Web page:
I put a couple of tablespoons of baking soda into a small glass and bring it into the shower with me. When I’m ready to wash my hair, I hold the glass under the water, then swirl it to mix the baking soda into the water. I pour about a third of the mixture onto the crown of my head, a third along my hair line in the front and by my temples, and for the last third I tip my head forward and pour it along the hairline in back. Put the glass down & then I massage the baking soda mixture into my scalp, then rinse it out.

For the clarifier, I’ve made a half-and-half mix of the apple cider vinegar and water in a spritz bottle I had left over from a hair product I had finished off. In the shower, I give the bottle a shake then spritz my hair, keeping the mix on the ends of my hair, not on my scalp (according to online sources, the vinegar can be hard on the scalp).

*Some online resources suggest using distilled water, but that would be an added expense and Edmonton has some of the best tap water in North America, so I’m sticking with that.

Facial Cleanser:

  • 1 part castor oil (available at health-food stores)
  • 1 part olive oil


  • adzuki beans, ground fine

I’ve made a half-and-half mix of the castor oil and olive oil in a small container that used to hold face wash gel. I only clean my face with the oil in the evenings and just splash my face with cold water in the mornings. To clean my face, I pour out a nickel-size amount of the oil mixture onto my fingers and massage it into my face (the oil also breaks up makeup really well and is safe to use on eyes and eyelashes). Meanwhile, I soak a face cloth in the hottest water that will come out of my tap. Once the oil is worked in, I wring out the cloth and drape it over my face (I lie down for this part – so much easier). I lie with the cloth on my face until it is room temperature again, then wipe off any excess oil (& makeup), and rinse out the cloth.

The cleanser is actually my favourite of the new products – it’s like a mini facial every night! I also like that it forces me to take a few minutes to just lie still and quiet as part of my evening routine. It seems to help me transition from busy day to restful sleeping and that’s always a good thing!

The exfoliant isn’t really a new addition, I’ve been using adzuki beans for about a year now. I use it 1-2 times per week and it’s super simple to make. Just buy dry adzuki beans (I find mine at the local health-food store) and grind them in a spice grinder or food processor. I grind enough to fill a twist-top container and keep the container in my bathroom. When I want to exfoliate, I pour about 1.5 Tbsp of the ground beans into my hand and take it into the shower. I wet my face and drip water into the beans until there’s enough to make a paste, then just massage the paste into my skin. Using this exfoliant, my skin feels polished and smooth, but not dried out – it’s really great!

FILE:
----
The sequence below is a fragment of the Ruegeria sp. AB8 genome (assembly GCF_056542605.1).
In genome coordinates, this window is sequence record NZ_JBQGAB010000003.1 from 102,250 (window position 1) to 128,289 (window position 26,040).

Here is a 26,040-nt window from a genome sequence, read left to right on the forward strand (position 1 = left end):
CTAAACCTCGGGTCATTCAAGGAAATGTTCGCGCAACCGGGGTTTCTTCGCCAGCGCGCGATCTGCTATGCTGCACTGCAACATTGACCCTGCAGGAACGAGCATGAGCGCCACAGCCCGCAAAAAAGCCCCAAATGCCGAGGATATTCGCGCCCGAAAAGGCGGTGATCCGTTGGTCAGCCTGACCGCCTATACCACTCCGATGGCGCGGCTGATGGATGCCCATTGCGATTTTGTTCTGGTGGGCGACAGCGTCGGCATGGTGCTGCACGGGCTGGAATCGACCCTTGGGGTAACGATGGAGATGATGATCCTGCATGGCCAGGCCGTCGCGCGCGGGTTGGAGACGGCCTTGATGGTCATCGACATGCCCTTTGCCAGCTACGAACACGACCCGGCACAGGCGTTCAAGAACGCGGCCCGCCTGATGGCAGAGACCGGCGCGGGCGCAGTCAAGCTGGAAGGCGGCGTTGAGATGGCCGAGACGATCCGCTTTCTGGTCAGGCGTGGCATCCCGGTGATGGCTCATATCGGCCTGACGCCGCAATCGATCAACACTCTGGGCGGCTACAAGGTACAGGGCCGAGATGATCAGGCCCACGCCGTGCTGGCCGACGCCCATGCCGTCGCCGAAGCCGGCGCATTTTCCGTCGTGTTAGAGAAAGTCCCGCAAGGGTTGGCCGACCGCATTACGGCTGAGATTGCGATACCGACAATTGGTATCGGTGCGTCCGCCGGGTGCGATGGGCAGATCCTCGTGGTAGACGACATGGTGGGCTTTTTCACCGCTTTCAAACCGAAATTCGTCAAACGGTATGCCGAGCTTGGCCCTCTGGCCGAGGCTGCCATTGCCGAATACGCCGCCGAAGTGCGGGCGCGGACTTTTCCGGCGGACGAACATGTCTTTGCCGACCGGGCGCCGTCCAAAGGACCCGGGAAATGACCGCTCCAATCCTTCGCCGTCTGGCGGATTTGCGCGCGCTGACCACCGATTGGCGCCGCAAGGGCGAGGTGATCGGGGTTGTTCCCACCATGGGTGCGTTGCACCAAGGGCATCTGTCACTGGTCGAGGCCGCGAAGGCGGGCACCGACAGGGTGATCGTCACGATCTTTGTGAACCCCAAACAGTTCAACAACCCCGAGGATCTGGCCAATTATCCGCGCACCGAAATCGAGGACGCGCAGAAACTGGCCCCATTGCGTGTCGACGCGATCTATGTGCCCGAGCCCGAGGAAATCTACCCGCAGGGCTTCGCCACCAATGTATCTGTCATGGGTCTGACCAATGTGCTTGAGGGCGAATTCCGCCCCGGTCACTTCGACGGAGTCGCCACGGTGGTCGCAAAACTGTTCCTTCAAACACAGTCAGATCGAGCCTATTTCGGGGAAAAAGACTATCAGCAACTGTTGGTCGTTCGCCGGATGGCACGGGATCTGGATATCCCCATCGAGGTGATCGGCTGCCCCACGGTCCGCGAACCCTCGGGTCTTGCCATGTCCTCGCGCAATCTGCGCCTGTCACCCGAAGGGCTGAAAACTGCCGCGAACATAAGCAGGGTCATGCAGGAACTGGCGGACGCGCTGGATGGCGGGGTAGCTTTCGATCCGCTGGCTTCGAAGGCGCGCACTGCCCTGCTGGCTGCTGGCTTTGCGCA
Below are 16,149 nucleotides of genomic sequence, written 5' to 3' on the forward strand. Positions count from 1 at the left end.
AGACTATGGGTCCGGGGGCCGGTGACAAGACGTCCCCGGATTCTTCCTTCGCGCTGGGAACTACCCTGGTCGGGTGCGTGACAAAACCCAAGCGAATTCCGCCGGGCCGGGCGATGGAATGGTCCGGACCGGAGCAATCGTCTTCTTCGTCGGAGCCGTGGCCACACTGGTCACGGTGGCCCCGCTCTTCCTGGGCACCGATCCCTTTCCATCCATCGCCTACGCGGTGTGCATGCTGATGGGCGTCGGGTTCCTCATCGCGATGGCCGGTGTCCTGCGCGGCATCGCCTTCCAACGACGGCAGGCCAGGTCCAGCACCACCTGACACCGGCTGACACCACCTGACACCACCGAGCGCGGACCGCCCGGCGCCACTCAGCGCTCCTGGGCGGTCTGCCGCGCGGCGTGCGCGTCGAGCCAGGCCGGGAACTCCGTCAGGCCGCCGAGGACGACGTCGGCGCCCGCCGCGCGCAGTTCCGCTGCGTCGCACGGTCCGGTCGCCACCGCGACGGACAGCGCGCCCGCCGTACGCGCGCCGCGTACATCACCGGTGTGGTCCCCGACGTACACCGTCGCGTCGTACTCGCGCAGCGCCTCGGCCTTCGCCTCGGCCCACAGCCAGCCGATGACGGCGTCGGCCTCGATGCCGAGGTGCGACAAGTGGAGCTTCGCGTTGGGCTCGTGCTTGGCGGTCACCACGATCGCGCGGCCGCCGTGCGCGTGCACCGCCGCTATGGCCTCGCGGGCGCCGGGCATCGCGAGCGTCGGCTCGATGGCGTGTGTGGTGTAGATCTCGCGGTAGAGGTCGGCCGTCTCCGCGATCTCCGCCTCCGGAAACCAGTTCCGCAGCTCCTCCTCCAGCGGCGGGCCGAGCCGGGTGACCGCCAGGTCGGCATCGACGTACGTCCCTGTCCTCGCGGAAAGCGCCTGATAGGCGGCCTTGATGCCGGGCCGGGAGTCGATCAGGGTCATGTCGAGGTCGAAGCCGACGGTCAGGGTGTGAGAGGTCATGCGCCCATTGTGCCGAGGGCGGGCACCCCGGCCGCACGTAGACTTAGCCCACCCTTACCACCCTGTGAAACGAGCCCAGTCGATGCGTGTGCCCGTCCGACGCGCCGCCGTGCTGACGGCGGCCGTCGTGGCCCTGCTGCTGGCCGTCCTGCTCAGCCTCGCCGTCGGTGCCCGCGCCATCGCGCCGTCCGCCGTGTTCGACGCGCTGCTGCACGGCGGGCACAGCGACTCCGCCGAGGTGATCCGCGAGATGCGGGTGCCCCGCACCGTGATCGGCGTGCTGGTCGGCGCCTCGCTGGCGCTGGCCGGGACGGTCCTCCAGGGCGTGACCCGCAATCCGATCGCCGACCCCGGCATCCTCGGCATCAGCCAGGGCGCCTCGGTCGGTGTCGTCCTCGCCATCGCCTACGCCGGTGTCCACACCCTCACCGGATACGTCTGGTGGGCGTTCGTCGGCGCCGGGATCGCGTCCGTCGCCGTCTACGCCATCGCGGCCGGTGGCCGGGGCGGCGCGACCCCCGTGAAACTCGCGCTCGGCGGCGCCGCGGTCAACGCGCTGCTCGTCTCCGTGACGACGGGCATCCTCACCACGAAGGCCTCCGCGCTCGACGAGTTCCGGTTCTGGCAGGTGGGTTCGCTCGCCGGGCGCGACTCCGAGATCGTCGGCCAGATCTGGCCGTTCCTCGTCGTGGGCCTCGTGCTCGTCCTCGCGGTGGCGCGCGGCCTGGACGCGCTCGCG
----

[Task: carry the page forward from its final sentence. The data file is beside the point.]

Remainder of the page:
Weekend Fun & Building Community

by marilynk

I had a really good weekend health-wise and spent as much of it as possible with friends. First was my weekly visit to the City Market, with visits to my bread guy, a few vegetable stalls, and my BC fruit guy (apricots are in season right now, guys…so delicious!). My weekly trip to the market is part entertainment, part shopping, and part ritual. I love seeing everyone, catching up with the vendors that I know, meeting dogs and kids, and seeing all the beautiful piles of food. Saturday mornings between May and October are some of my favourite times.

Another reason the market is important to me is that I’m supporting local businesses and local farmers. It would be virtually impossible to eat a solely local diet in Edmonton, but part of my “More with Less” philosophy is reducing the impact my eating has on the environment and supporting the local economy over huge multi-national corporations. By connecting with these vendors, we are each contributing to our local community and making that community stronger.

That afternoon and evening I was the sober “Course Official” for a friendly game of Pub Golf. It was a hilariously good time and I’m really looking forward to round two! We played 9 holes at bars along Whyte Avenue and while it may not have done much to build the wider community, it was a great way to build our friend-based community.

Sunday was Critical Lass day! My friends Deb and Angel over at Loop Frame Love have been organizing these lovely lady (and sometimes dapper gentlemen!) rides since June 2010 and they have become an excellent addition to my summer activities. Deb did a great post about Sunday’s ride with lots of photos, so head over there to check it out. I’m going to talk more about something that really struck me as we were cycling back downtown from Alberta Avenue.

We approached downtown via 96 Street, then rode along 106 Avenue to 107 Street. This route took us right past the area where the new hockey arena is proposed. I have some serious reservations about the project – mainly about how it will be funded and what effect it will have on the livability of our downtown. My friend Zoe did a wonderful post about the north side of downtown being “the servant’s quarters” and it was definitely top of mind as we approached downtown from the north. What really struck me on Sunday was just how huge the arena complex will be and how critically important the design will be in either connecting the neighbourhoods to the rest of downtown or completely severing them from the rest of downtown.

As this development proposal moves forward (I’m not naive enough to think it will stop at this point), I think I will be most vocal about the design. I will be taking every opportunity available to me to try and ensure the design has a 360 degree perspective. If the design doesn’t include the neighbourhoods to the north, it will only serve as a divider to the community rather than any sort of catalyst for community building.